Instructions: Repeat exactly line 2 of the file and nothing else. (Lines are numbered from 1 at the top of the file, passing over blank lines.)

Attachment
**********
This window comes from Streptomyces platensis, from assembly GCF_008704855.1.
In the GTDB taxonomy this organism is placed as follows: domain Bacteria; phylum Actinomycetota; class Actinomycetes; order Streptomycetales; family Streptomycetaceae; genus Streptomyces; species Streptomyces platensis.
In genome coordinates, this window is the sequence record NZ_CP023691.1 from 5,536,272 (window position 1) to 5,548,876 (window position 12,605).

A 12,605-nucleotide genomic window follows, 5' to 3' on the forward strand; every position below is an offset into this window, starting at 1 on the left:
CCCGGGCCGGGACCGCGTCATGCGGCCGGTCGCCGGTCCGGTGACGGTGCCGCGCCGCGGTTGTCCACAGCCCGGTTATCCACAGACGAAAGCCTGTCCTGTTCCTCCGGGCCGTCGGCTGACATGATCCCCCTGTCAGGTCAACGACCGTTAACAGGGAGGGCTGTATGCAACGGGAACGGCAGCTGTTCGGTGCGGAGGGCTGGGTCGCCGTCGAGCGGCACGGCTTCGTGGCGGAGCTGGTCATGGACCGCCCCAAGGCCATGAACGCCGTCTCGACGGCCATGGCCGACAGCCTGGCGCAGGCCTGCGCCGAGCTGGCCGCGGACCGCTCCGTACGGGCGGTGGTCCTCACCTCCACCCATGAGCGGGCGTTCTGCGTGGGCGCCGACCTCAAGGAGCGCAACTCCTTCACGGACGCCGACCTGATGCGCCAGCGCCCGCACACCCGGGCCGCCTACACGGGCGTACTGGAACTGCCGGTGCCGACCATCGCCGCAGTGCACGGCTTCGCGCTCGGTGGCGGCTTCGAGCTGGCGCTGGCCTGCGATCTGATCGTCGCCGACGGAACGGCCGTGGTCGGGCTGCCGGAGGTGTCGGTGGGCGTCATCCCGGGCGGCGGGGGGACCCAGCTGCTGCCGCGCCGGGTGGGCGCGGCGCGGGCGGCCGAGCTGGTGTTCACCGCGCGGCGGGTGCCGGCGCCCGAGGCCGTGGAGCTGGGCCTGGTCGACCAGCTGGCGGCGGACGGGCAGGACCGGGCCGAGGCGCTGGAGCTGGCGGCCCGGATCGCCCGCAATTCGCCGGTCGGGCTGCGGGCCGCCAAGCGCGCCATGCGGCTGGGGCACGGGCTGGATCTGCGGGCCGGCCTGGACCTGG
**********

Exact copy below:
In the GTDB taxonomy this organism is placed as follows: domain Bacteria; phylum Actinomycetota; class Actinomycetes; order Streptomycetales; family Streptomycetaceae; genus Streptomyces; species Streptomyces platensis.